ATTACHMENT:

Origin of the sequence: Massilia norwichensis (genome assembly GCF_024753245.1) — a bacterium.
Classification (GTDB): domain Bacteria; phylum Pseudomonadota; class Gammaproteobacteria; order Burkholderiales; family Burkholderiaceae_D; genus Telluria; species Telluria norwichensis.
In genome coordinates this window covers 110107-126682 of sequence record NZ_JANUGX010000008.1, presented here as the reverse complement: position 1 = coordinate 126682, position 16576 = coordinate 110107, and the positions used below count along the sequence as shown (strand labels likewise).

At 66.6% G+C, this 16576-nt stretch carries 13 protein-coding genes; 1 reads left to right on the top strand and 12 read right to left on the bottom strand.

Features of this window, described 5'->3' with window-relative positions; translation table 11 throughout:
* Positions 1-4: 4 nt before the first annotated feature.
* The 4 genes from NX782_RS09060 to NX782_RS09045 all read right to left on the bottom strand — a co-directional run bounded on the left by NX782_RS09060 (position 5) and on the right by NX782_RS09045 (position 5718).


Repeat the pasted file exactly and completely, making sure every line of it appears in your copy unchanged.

Origin of the sequence: Massilia norwichensis (genome assembly GCF_024753245.1) — a bacterium.
Classification (GTDB): domain Bacteria; phylum Pseudomonadota; class Gammaproteobacteria; order Burkholderiales; family Burkholderiaceae_D; genus Telluria; species Telluria norwichensis.
In genome coordinates this window covers 110107-126682 of sequence record NZ_JANUGX010000008.1, presented here as the reverse complement: position 1 = coordinate 126682, position 16576 = coordinate 110107, and the positions used below count along the sequence as shown (strand labels likewise).

At 66.6% G+C, this 16576-nt stretch carries 13 protein-coding genes; 1 reads left to right on the top strand and 12 read right to left on the bottom strand.

Features of this window, described 5'->3' with window-relative positions; translation table 11 throughout:
* Positions 1-4: 4 nt before the first annotated feature.
* The 4 genes from NX782_RS09060 to NX782_RS09045 all read right to left on the bottom strand — a co-directional run bounded on the left by NX782_RS09060 (position 5) and on the right by NX782_RS09045 (position 5718).